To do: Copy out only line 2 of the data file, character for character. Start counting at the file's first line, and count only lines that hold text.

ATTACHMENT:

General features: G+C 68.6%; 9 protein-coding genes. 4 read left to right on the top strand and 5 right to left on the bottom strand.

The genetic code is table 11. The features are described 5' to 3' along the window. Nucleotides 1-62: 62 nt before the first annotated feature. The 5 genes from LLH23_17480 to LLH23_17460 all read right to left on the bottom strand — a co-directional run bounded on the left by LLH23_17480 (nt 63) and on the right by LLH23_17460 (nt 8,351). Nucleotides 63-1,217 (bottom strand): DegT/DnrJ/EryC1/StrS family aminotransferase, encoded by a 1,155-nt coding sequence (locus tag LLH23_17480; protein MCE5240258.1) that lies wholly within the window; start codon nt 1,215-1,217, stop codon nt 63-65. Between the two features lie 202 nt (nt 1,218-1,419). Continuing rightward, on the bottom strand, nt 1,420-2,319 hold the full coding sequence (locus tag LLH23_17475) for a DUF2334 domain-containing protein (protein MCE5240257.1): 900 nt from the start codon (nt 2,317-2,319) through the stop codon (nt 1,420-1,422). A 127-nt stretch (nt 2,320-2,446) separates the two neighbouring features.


The genetic code is table 11. The features are described 5' to 3' along the window. Nucleotides 1-62: 62 nt before the first annotated feature. The 5 genes from LLH23_17480 to LLH23_17460 all read right to left on the bottom strand — a co-directional run bounded on the left by LLH23_17480 (nt 63) and on the right by LLH23_17460 (nt 8,351). Nucleotides 63-1,217 (bottom strand): DegT/DnrJ/EryC1/StrS family aminotransferase, encoded by a 1,155-nt coding sequence (locus tag LLH23_17480; protein MCE5240258.1) that lies wholly within the window; start codon nt 1,215-1,217, stop codon nt 63-65. Between the two features lie 202 nt (nt 1,218-1,419). Continuing rightward, on the bottom strand, nt 1,420-2,319 hold the full coding sequence (locus tag LLH23_17475) for a DUF2334 domain-containing protein (protein MCE5240257.1): 900 nt from the start codon (nt 2,317-2,319) through the stop codon (nt 1,420-1,422). A 127-nt stretch (nt 2,320-2,446) separates the two neighbouring features.